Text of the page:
After socially isolating for more than a year, people of all ages are thinking about dating again.
With age comes wisdom. The older you get, the more you come to know and love yourself. You understand that life is no longer all about finishing the race, but more about enjoying it. You have experience with your body’s needs, and you know what to ask for. You’re comfortable with the person you’ve become, and you’re ready to share that with someone new.
But whether you’re 28 or 82, being sexually active with new partners may bring concerns. Here, we cover a few important basics on safer sex for seniors.
There are many positives to having a full sex life as a senior. We're sure you can think of some pros on your own, but we thought we'd list out a few.
Many people over 60 face increased loneliness and isolation, with families that may be distant and loved ones who may have passed away. Dating or building a relationship with a new partner can contribute to a person’s quality of life, and sex can be an intimate and fulfilling part of that.
It’s important to stay active as a senior. Sex is one way to get your body moving. (However, if a health condition or another issue limits mobility, you may want to talk to your doctor about what’s safe — and you’ll definitely want to talk to your partner about your limits.)
Outside of intercourse, spending time with a partner on walks, engaging in other physical activities, and even foreplay can all increase your physical activity and build intimacy.
For cisgender women especially, frequent orgasms in older age can lead to better pelvic health and even reduce the likelihood of future incontinence.
While mentally you may be in the right place to be sexually intimate with a new partner, It’s important to remember that your body may have changed. You might need to alert your partner to issues such as arthritis, dementia, diabetes, chronic pain, or heart disease. If it has been a while since you were last sexually active, discuss concerns with a healthcare provider. And although some physical concerns may be new to you, one thing has not changed with time: the possibility of contracting a sexually transmitted infection (STI).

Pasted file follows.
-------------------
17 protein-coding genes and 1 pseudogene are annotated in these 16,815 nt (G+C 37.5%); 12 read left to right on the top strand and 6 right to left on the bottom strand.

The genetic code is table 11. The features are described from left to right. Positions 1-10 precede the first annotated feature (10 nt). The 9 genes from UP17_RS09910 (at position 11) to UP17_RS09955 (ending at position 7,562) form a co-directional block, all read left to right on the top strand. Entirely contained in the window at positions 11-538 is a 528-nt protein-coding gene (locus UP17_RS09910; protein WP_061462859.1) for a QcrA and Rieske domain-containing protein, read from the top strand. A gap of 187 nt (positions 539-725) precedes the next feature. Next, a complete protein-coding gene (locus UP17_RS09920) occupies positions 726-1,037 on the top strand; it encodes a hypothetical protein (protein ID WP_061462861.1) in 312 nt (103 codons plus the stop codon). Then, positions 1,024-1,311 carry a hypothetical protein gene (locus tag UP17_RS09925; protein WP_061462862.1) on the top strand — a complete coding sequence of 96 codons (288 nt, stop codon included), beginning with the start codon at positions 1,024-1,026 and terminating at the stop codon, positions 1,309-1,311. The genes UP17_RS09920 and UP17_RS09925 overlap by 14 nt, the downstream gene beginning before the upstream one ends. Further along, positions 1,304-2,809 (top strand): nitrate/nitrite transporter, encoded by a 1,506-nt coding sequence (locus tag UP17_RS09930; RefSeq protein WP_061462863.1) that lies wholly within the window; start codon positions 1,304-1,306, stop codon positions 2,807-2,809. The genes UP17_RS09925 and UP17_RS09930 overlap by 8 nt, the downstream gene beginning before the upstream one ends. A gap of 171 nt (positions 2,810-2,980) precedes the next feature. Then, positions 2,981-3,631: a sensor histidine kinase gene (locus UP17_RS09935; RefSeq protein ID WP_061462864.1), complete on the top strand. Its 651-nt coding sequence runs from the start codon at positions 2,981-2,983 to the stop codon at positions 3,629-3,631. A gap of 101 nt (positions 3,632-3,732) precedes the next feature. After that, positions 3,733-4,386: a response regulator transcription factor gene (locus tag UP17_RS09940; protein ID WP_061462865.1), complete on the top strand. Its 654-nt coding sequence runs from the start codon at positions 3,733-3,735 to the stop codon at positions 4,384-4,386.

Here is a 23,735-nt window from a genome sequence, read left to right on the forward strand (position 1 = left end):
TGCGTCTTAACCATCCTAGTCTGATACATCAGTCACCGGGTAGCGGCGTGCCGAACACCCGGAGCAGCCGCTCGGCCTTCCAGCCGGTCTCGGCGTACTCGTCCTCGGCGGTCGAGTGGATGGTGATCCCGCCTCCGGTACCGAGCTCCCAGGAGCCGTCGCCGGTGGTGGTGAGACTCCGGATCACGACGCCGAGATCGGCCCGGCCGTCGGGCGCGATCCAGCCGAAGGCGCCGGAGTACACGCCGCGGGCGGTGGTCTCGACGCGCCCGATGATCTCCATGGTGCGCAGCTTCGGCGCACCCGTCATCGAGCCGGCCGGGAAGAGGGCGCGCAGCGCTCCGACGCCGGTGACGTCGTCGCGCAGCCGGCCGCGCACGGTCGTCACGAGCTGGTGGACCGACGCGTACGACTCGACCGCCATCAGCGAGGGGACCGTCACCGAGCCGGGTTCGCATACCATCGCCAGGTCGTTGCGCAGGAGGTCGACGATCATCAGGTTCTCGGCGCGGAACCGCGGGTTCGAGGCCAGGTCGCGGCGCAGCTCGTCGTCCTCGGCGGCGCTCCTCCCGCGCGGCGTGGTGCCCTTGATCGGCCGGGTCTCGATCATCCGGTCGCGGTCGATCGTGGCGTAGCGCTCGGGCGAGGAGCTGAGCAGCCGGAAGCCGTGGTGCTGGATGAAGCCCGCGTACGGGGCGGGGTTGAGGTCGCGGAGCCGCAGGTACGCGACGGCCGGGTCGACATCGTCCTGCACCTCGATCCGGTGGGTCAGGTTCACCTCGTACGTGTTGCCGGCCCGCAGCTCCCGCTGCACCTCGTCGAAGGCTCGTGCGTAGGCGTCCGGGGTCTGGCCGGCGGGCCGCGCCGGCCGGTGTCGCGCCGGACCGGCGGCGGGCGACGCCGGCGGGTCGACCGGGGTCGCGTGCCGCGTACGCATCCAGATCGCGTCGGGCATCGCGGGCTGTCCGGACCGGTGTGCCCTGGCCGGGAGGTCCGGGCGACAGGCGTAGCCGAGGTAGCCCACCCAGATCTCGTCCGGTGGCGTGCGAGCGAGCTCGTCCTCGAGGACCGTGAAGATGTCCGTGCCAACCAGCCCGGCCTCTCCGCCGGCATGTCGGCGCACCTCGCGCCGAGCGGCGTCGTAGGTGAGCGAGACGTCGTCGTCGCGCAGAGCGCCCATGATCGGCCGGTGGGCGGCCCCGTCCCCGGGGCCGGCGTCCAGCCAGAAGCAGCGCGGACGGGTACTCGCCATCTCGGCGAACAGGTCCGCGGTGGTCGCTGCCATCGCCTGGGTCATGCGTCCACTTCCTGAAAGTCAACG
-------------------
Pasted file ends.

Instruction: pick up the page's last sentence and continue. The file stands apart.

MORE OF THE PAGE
For everyone who is sexually active, STI protection (such as condoms) and STI screening are necessary. Keep in mind that STIs are easily spread and not always accompanied by symptoms.
And of course, COVID-19 is still a serious concern. After you’ve been vaccinated and begin socializing, be sure to talk with your partners about their risk factors, so you can protect yourself from infection and avoid spreading the virus.
A societal taboo around sex among senior citizens has led to a lot of misinformation. We’re going to bust a few myths associated with sex after 60.
In fact, everyone is different. Just like younger people, people over 60 have varying levels of desire. Some people do have a lower sex drive later in life — and are content with that. A lower libido can be seen as a natural part of aging.
But if its onset is sudden, if it persists for a long time, or if the issue is intermittent but keeps recurring, low libido may be a symptom of an underlying health concern.
If you experience drastic changes in libido or if you’re unhappy with how you are experiencing sexual desire, talk with your doctor. Low libido can be caused by prescribed medications or treatable conditions. At any time of life, talking frankly with your healthcare provider about your sex life will help them form a more complete picture of your health. (Feeling uncomfortable about bringing up this topic? Read “How to Discuss ‘Embarrassing’ Topics with Your Doctor.”)
While ED (erectile dysfunction, or the inability to have an erection) does happen, it does not have to keep you or your partner from sexual pleasure. There are other ways to be intimate; however, if ED is something you want to address, it’s important to talk to your doctor — especially before taking supplements that promise a cure. (Many ED “supplements” that you might find online or at a gas station cash register are not only ineffective but also potentially hazardous to your health.)
Many people have reported that the older they’ve gotten, the more explorative and creative they and their partners have gotten in their sexuality. Time can help you to be more open and less self-conscious of your well-loved body. You know what to look for in a partner and you are less likely to spend time with someone you won't be compatible with.
Sexual expression is part of the human experience, and your healthcare providers should not be uncomfortable with any topics related to your health or your body. If you are sexually active (at any age), talk to your doctor about STI protection and screening. You can start by checking with your partner to make sure that they have been tested and that you agree on a form of protection from STIs.
Carbon Health’s medical content is reviewed and approved by healthcare professionals before it is published, but it is not intended to be a substitute for professional medical advice, diagnosis, or treatment. Talk to your healthcare provider about questions you may have regarding your health or a medical condition, and before making changes to your healthcare routine.